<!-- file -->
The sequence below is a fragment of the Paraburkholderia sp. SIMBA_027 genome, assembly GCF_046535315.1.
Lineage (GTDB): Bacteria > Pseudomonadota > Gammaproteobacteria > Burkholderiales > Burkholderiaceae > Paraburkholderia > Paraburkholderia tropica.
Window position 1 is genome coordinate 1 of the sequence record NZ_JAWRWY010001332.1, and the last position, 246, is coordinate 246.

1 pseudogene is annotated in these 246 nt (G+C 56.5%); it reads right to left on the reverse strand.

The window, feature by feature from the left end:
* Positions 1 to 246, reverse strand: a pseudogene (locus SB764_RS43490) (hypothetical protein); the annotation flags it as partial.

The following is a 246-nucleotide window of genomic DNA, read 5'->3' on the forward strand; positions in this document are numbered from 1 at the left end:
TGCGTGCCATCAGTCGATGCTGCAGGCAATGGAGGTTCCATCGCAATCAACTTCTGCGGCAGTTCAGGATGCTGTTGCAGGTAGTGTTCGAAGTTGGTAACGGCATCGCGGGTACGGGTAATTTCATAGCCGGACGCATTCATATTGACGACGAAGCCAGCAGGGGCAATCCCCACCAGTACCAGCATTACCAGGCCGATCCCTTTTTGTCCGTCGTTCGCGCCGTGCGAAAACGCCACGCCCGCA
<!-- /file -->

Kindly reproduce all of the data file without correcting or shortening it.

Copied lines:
The sequence below is a fragment of the Paraburkholderia sp. SIMBA_027 genome, assembly GCF_046535315.1.
Lineage (GTDB): Bacteria > Pseudomonadota > Gammaproteobacteria > Burkholderiales > Burkholderiaceae > Paraburkholderia > Paraburkholderia tropica.
Window position 1 is genome coordinate 1 of the sequence record NZ_JAWRWY010001332.1, and the last position, 246, is coordinate 246.

1 pseudogene is annotated in these 246 nt (G+C 56.5%); it reads right to left on the reverse strand.

The window, feature by feature from the left end:
* Positions 1 to 246, reverse strand: a pseudogene (locus SB764_RS43490) (hypothetical protein); the annotation flags it as partial.

The following is a 246-nucleotide window of genomic DNA, read 5'->3' on the forward strand; positions in this document are numbered from 1 at the left end:
TGCGTGCCATCAGTCGATGCTGCAGGCAATGGAGGTTCCATCGCAATCAACTTCTGCGGCAGTTCAGGATGCTGTTGCAGGTAGTGTTCGAAGTTGGTAACGGCATCGCGGGTACGGGTAATTTCATAGCCGGACGCATTCATATTGACGACGAAGCCAGCAGGGGCAATCCCCACCAGTACCAGCATTACCAGGCCGATCCCTTTTTGTCCGTCGTTCGCGCCGTGCGAAAACGCCACGCCCGCA